Europe urgently needs a coherent economic policy agenda

The EU is in danger of falling behind in the global economy. International economic organisations expect the EU to grow by just over four percent this year, while the USA is projected to grow by over six percent and China by more than eight percent. Amidst the severe economic crisis, the EU’s failure to develop a coherent economic policy agenda now comes back to bite her. This failure must be corrected quickly.

So far, the focus of the EU institutions is mainly on the Green Deal. The political discussion centred on climate and environmental policy visions and increasingly ambitious targets. Meanwhile, the EU Commission's economic policy agenda "An economy that works for people" resulted mainly in socio-political initiatives. Moreover, the EU Commission's industrial strategy of March 2020 narrows down Europe’s industrial policy challenges to climate protection and digitalisation and fails to go beyond general announcements. No concrete answers are given as to how the EU intends to support industry in transitioning to climate neutrality and digitalisation, overcoming the Corona crisis, handling unfair competition with state-dominated economies or dealing with increasing security risks.

Despite the Corona-Crisis - Business as usual in Brussels

The most severe economic crisis since the beginning of European integration has not yet led to a coherent economic policy agenda in Brussels. On a positive note, the EU deserves credit for its multi-billion-euro reconstruction programme NextGenerationEU. However, regarding the important regulatory agenda, it is business as usual. Besides the measures to implement the tightened EU climate targets for 2030 the Commission's 2021 agenda is shaped, among other things, by its plans for sustainable corporate governance. The announcements of Justice Commissioner Didier Reynders and the demands of the European Parliament on this matter cause us to expect considerable additional burdens on industry, especially on SMEs. At the same time, the Commission has postponed the update of the Industrial Strategy from March to the end of April and has been delaying the publication of its Communication for Better Regulation for almost a year now.

Towards a modern and bold industrial strategy

European industry demands that the EU Commission finally presents an ambitious industrial strategy. Acute crisis management alone is not enough to ensure Europe’s global standing in the future. It is necessary to look over the rim of the Corona teacup. Reforms are needed for the future. A bold industrial strategy is essential to translate the ambitious climate and digital policy goals into growth, sustainable business models and innovation dynamics. At the heart of this should be a concrete industrial policy action plan.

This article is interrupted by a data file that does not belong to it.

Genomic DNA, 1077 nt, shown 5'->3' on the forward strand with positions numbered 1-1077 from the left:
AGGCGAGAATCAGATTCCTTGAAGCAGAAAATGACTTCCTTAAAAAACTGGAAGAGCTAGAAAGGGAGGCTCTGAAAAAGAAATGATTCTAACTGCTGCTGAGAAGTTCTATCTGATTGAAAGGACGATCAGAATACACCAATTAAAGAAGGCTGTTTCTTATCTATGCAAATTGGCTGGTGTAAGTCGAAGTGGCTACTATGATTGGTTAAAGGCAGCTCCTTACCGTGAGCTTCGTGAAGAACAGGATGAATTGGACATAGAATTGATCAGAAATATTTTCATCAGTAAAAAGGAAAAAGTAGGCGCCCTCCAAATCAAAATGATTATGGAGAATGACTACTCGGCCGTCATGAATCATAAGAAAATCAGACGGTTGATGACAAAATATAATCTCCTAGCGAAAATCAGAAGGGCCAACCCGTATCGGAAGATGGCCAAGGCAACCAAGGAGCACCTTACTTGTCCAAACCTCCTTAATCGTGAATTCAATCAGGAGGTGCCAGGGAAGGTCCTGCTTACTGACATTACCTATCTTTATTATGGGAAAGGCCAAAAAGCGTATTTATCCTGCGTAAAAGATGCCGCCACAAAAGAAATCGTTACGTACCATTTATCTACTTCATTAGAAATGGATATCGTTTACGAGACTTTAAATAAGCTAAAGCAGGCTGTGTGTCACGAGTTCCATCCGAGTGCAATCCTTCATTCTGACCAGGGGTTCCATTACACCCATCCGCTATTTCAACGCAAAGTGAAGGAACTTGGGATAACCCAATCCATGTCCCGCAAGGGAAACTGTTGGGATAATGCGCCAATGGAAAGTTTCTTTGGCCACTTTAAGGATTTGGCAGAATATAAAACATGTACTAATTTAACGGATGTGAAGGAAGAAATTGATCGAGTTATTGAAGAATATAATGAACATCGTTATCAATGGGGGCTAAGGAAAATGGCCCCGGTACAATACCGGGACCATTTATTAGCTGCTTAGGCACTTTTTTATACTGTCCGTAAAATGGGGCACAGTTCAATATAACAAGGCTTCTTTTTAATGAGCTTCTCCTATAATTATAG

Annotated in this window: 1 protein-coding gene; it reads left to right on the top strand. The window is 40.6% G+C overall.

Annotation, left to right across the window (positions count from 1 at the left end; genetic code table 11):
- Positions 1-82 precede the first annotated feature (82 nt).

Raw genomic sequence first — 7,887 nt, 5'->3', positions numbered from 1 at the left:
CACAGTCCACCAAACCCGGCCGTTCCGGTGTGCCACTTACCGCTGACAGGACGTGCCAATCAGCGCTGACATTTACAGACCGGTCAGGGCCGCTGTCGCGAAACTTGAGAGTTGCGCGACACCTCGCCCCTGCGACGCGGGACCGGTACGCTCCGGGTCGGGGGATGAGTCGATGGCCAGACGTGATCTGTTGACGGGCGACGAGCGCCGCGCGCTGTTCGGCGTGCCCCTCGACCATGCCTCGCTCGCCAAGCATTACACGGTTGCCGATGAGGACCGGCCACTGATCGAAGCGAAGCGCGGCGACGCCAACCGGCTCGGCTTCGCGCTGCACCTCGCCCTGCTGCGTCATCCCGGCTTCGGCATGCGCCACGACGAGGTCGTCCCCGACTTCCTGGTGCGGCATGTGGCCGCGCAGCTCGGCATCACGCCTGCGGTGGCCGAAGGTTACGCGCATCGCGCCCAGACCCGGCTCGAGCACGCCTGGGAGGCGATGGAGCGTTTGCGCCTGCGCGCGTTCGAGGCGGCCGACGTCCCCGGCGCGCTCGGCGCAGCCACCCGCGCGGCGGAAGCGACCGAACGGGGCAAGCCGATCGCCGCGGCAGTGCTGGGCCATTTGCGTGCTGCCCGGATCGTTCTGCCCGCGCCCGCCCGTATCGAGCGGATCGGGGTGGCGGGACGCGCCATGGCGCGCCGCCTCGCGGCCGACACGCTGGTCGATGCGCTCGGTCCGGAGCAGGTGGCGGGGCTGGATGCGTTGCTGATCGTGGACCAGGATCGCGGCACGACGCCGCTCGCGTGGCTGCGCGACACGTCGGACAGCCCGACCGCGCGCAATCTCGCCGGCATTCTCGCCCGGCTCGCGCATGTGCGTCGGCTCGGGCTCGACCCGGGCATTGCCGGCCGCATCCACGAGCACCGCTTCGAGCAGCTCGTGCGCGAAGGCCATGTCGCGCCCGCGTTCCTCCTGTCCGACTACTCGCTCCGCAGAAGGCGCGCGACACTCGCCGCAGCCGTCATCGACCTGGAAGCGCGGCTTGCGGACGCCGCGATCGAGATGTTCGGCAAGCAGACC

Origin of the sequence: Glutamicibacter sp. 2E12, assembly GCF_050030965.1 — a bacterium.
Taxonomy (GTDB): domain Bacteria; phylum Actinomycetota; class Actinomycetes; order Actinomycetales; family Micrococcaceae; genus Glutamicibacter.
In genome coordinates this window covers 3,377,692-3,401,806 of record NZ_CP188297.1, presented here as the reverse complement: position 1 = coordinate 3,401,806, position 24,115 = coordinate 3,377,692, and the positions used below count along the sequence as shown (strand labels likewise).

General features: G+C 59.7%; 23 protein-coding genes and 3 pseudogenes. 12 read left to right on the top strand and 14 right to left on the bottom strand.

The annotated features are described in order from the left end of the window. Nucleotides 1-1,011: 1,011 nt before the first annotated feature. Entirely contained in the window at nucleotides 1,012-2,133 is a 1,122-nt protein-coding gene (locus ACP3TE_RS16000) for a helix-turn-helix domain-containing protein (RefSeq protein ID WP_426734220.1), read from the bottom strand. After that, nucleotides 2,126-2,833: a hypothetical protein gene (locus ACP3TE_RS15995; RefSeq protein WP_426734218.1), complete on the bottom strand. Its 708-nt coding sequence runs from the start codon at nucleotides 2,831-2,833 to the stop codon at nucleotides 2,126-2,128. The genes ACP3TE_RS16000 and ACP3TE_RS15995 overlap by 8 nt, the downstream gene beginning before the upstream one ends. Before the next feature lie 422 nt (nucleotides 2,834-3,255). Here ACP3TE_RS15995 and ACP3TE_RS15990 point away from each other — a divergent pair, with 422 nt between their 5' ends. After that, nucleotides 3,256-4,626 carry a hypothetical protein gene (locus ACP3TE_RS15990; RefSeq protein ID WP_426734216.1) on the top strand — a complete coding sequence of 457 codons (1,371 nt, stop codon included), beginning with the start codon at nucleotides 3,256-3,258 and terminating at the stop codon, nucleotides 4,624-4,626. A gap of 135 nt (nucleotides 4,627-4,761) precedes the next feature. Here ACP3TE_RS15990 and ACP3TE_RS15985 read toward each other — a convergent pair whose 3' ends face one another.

The EU should prioritise the following initiatives

  • Enable private investment into climate-protection technologies
  • Support emission reductions in the mobility sector
  • Develop an import strategy for renewable energy sources
  • Clarify carbon leakage protection in the least burdensome way
  • Revise the legal and financial framework for key projects of European interest (IPCEIs)
  • Launch a second IPCEI on microelectronics quickly in 2021
  • Promote hydrogen
  • Revise competition law
  • Make 5G applicable to industry while already considering 6G
  • Create legal certainty for the General Data Protection Regulation
  • Promote a European platform ecosystem and push ahead swiftly with common European data spaces.

Strategy for better regulation and bureaucracy reduction still missing

There also remains uncertainty about the Commission's approach towards better regulation and the reduction of bureaucracy. The Commission’s Communication on this matter is overdue since May 2020. Industry expects clear answers on how the Commission intends to further develop and strengthen the existing system for better regulation. For BDI, the focus must be on the active involvement of relevant stakeholders, sound impact assessments including independent regulatory scrutiny, as well as evidence-based ex-post evaluations.

Furthermore, it must be clarified how the Commission will implement "One In One Out" (OIOO) in practical terms. OIOO sets out that all Commission services reduce existing burdens on businesses and citizens to the same extent in policy areas where they create new burden through legislative proposals. However, it is unclear how and what kind of burden will be calculated and how they will be reduced. Industry demands that OIOO will be designed in such a way that not only administrative burden (e.g. reporting obligations) are considered, but that all substantive compliance costs of businesses are taken into account. Only this will make OIOO an effective instrument for reducing bureaucracy.

A strong Europe depends on a strong industry

German industry hopes that the EU Commission uses the revision of the EU Industrial Strategy and the Communication on Better Regulation as chance to score a major goal. For the future of Europe is inextricably linked to the future of industry. A strong and innovative industry is a prerequisite for Europe to co-shape global issues of the future, such as the green transition or digitalisation, with its own technologies and concepts, and on an equal footing with the United States and China. A strong Europe will only exist with a strong industry.